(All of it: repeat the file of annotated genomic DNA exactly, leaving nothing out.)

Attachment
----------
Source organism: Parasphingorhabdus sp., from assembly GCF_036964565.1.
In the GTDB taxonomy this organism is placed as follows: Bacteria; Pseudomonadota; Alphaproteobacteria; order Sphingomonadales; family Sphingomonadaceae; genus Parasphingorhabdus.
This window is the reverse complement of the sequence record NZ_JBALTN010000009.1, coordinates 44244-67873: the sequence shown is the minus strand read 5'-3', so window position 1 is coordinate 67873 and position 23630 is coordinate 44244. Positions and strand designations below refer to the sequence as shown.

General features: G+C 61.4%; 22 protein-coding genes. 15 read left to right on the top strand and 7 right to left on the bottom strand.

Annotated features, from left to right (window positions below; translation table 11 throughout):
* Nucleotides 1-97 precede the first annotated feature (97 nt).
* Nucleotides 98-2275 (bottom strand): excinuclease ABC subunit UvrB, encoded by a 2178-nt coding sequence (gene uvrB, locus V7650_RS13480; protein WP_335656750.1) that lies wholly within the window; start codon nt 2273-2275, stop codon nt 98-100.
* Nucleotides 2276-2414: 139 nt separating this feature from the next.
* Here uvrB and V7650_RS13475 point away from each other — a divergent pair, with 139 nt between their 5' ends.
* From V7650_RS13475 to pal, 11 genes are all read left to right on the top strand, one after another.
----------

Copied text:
Source organism: Parasphingorhabdus sp., from assembly GCF_036964565.1.
In the GTDB taxonomy this organism is placed as follows: Bacteria; Pseudomonadota; Alphaproteobacteria; order Sphingomonadales; family Sphingomonadaceae; genus Parasphingorhabdus.
This window is the reverse complement of the sequence record NZ_JBALTN010000009.1, coordinates 44244-67873: the sequence shown is the minus strand read 5'-3', so window position 1 is coordinate 67873 and position 23630 is coordinate 44244. Positions and strand designations below refer to the sequence as shown.

General features: G+C 61.4%; 22 protein-coding genes. 15 read left to right on the top strand and 7 right to left on the bottom strand.

Annotated features, from left to right (window positions below; translation table 11 throughout):
* Nucleotides 1-97 precede the first annotated feature (97 nt).
* Nucleotides 98-2275 (bottom strand): excinuclease ABC subunit UvrB, encoded by a 2178-nt coding sequence (gene uvrB, locus V7650_RS13480; protein WP_335656750.1) that lies wholly within the window; start codon nt 2273-2275, stop codon nt 98-100.
* Nucleotides 2276-2414: 139 nt separating this feature from the next.
* Here uvrB and V7650_RS13475 point away from each other — a divergent pair, with 139 nt between their 5' ends.
* From V7650_RS13475 to pal, 11 genes are all read left to right on the top strand, one after another.